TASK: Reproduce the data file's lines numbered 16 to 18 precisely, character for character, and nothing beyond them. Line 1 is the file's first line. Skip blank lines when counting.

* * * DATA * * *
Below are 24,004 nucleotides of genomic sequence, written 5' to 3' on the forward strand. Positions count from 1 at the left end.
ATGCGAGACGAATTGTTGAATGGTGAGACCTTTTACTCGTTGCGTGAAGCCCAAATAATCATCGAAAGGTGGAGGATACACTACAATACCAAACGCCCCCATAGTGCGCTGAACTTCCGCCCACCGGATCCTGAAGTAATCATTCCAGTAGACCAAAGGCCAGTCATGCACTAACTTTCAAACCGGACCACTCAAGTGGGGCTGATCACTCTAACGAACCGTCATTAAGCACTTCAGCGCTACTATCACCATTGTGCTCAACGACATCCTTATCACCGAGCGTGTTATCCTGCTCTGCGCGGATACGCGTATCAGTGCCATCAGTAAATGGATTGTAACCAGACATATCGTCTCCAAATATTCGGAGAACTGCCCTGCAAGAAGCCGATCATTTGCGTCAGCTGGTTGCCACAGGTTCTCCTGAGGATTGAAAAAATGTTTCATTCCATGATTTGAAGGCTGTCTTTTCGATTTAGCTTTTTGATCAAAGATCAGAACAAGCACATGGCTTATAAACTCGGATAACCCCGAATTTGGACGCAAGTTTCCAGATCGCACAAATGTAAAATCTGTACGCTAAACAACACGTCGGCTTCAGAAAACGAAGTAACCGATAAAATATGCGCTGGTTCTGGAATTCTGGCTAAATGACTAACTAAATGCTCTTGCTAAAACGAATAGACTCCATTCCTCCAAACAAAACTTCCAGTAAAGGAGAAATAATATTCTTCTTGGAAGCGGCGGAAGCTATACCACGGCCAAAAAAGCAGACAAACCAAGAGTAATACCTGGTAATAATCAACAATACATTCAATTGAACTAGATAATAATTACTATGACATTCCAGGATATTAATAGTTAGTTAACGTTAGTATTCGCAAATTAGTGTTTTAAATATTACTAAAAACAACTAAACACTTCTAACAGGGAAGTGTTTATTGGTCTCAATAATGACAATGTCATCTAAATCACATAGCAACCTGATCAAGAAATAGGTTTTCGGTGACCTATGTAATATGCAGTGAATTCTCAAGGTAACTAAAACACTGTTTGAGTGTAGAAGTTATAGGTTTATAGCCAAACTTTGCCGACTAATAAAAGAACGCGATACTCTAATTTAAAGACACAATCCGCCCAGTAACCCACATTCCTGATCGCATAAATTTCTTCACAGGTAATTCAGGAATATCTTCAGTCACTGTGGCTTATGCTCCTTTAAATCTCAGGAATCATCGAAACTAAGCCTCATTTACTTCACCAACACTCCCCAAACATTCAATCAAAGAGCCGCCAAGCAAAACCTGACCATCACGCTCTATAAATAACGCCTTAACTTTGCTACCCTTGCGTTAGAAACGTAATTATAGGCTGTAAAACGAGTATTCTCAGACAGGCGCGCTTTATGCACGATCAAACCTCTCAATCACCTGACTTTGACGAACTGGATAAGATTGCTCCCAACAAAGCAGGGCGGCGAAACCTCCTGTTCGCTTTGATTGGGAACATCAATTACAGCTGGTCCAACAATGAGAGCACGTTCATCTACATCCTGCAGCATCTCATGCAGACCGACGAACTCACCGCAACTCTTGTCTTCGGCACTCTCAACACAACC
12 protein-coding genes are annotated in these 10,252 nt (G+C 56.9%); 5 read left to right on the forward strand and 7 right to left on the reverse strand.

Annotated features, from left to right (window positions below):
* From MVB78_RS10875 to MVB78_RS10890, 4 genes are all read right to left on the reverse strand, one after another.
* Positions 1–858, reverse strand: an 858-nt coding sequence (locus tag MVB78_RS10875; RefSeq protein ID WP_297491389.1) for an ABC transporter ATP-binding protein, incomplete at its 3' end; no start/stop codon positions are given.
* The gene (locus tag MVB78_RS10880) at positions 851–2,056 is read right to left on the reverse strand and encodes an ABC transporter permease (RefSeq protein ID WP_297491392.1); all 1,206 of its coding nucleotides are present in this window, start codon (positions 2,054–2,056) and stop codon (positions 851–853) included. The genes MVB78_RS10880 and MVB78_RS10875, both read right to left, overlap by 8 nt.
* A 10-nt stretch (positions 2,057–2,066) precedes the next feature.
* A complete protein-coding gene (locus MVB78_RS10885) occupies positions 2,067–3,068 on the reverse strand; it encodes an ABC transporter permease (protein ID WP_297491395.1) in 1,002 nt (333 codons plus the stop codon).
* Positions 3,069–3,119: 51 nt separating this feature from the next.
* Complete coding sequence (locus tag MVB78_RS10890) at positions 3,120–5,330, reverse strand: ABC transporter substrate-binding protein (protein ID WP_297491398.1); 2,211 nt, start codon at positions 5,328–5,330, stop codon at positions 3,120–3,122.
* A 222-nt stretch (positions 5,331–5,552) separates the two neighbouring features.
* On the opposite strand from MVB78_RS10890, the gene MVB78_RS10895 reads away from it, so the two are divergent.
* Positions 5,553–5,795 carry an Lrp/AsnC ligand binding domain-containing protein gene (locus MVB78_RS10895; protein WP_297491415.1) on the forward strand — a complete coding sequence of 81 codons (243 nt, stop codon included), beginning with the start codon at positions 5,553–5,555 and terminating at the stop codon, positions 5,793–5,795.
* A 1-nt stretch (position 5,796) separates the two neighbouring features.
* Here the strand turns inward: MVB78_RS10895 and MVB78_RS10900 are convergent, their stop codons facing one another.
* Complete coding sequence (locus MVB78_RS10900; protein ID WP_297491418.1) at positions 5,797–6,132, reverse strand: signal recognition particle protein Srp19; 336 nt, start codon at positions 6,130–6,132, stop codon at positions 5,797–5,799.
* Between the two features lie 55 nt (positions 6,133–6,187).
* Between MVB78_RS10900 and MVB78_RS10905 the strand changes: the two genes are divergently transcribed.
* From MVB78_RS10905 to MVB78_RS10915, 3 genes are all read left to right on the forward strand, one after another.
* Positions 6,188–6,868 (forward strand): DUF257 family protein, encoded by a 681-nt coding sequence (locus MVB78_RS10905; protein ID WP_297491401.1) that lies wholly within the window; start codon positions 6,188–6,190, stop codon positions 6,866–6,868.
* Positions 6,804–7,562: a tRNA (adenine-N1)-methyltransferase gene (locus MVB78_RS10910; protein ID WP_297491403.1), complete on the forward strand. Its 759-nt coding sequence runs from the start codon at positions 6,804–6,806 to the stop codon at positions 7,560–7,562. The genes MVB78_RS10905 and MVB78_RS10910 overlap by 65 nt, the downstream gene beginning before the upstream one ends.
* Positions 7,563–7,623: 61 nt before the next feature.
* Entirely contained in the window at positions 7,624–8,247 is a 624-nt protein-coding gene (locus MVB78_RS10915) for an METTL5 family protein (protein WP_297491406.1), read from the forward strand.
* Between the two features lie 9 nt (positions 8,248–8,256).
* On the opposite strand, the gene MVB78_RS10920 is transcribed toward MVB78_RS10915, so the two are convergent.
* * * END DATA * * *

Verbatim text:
* Here the strand turns inward: MVB78_RS10895 and MVB78_RS10900 are convergent, their stop codons facing one another.
* Complete coding sequence (locus MVB78_RS10900; protein ID WP_297491418.1) at positions 5,797–6,132, reverse strand: signal recognition particle protein Srp19; 336 nt, start codon at positions 6,130–6,132, stop codon at positions 5,797–5,799.
* Between the two features lie 55 nt (positions 6,133–6,187).